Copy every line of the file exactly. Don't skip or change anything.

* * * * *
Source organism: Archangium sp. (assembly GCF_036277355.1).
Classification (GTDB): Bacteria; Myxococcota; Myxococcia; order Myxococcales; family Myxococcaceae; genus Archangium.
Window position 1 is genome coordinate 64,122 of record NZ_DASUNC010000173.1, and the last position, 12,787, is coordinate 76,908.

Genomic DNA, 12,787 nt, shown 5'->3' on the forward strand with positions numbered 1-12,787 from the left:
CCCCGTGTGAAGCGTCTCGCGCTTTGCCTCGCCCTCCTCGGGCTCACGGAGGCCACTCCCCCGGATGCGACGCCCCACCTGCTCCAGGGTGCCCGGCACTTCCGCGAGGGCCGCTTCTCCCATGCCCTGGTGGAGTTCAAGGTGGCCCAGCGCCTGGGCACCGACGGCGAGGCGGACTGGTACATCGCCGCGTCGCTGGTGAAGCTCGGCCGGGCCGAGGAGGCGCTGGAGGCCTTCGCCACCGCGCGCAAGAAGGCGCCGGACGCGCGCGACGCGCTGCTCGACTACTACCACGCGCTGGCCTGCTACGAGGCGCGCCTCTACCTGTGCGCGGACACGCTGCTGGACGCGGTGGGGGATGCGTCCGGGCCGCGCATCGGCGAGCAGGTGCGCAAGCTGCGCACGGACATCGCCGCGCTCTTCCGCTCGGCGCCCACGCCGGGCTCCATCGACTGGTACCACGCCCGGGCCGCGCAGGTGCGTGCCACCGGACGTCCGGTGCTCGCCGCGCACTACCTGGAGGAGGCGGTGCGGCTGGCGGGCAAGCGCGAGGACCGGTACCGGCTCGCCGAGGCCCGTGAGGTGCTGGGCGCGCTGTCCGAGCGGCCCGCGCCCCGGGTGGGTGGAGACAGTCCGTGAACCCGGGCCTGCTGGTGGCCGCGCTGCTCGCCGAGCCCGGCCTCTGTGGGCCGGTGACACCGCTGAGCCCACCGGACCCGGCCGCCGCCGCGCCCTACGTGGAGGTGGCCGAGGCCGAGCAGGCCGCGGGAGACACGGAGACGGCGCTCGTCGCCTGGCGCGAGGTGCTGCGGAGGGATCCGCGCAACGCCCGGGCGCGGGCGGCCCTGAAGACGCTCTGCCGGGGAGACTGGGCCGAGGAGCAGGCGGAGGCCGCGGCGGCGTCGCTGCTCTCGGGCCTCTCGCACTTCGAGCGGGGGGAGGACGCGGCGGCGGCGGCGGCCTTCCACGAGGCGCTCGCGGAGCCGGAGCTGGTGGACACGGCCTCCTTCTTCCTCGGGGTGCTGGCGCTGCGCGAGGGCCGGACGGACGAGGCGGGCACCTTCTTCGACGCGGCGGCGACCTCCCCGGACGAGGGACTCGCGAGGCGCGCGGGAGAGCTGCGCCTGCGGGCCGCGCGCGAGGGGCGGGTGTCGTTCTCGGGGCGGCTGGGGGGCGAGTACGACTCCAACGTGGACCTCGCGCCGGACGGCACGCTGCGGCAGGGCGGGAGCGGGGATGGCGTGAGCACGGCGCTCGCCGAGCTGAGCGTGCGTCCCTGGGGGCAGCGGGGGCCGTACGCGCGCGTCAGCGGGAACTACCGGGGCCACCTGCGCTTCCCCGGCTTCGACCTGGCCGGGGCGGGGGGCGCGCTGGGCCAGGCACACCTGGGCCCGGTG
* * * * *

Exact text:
Source organism: Archangium sp. (assembly GCF_036277355.1).
Classification (GTDB): Bacteria; Myxococcota; Myxococcia; order Myxococcales; family Myxococcaceae; genus Archangium.
Window position 1 is genome coordinate 64,122 of record NZ_DASUNC010000173.1, and the last position, 12,787, is coordinate 76,908.

Genomic DNA, 12,787 nt, shown 5'->3' on the forward strand with positions numbered 1-12,787 from the left:
CCCCGTGTGAAGCGTCTCGCGCTTTGCCTCGCCCTCCTCGGGCTCACGGAGGCCACTCCCCCGGATGCGACGCCCCACCTGCTCCAGGGTGCCCGGCACTTCCGCGAGGGCCGCTTCTCCCATGCCCTGGTGGAGTTCAAGGTGGCCCAGCGCCTGGGCACCGACGGCGAGGCGGACTGGTACATCGCCGCGTCGCTGGTGAAGCTCGGCCGGGCCGAGGAGGCGCTGGAGGCCTTCGCCACCGCGCGCAAGAAGGCGCCGGACGCGCGCGACGCGCTGCTCGACTACTACCACGCGCTGGCCTGCTACGAGGCGCGCCTCTACCTGTGCGCGGACACGCTGCTGGACGCGGTGGGGGATGCGTCCGGGCCGCGCATCGGCGAGCAGGTGCGCAAGCTGCGCACGGACATCGCCGCGCTCTTCCGCTCGGCGCCCACGCCGGGCTCCATCGACTGGTACCACGCCCGGGCCGCGCAGGTGCGTGCCACCGGACGTCCGGTGCTCGCCGCGCACTACCTGGAGGAGGCGGTGCGGCTGGCGGGCAAGCGCGAGGACCGGTACCGGCTCGCCGAGGCCCGTGAGGTGCTGGGCGCGCTGTCCGAGCGGCCCGCGCCCCGGGTGGGTGGAGACAGTCCGTGAACCCGGGCCTGCTGGTGGCCGCGCTGCTCGCCGAGCCCGGCCTCTGTGGGCCGGTGACACCGCTGAGCCCACCGGACCCGGCCGCCGCCGCGCCCTACGTGGAGGTGGCCGAGGCCGAGCAGGCCGCGGGAGACACGGAGACGGCGCTCGTCGCCTGGCGCGAGGTGCTGCGGAGGGATCCGCGCAACGCCCGGGCGCGGGCGGCCCTGAAGACGCTCTGCCGGGGAGACTGGGCCGAGGAGCAGGCGGAGGCCGCGGCGGCGTCGCTGCTCTCGGGCCTCTCGCACTTCGAGCGGGGGGAGGACGCGGCGGCGGCGGCGGCCTTCCACGAGGCGCTCGCGGAGCCGGAGCTGGTGGACACGGCCTCCTTCTTCCTCGGGGTGCTGGCGCTGCGCGAGGGCCGGACGGACGAGGCGGGCACCTTCTTCGACGCGGCGGCGACCTCCCCGGACGAGGGACTCGCGAGGCGCGCGGGAGAGCTGCGCCTGCGGGCCGCGCGCGAGGGGCGGGTGTCGTTCTCGGGGCGGCTGGGGGGCGAGTACGACTCCAACGTGGACCTCGCGCCGGACGGCACGCTGCGGCAGGGCGGGAGCGGGGATGGCGTGAGCACGGCGCTCGCCGAGCTGAGCGTGCGTCCCTGGGGGCAGCGGGGGCCGTACGCGCGCGTCAGCGGGAACTACCGGGGCCACCTGCGCTTCCCCGGCTTCGACCTGGCCGGGGCGGGGGGCGCGCTGGGCCAGGCACACCTGGGCCCGGTG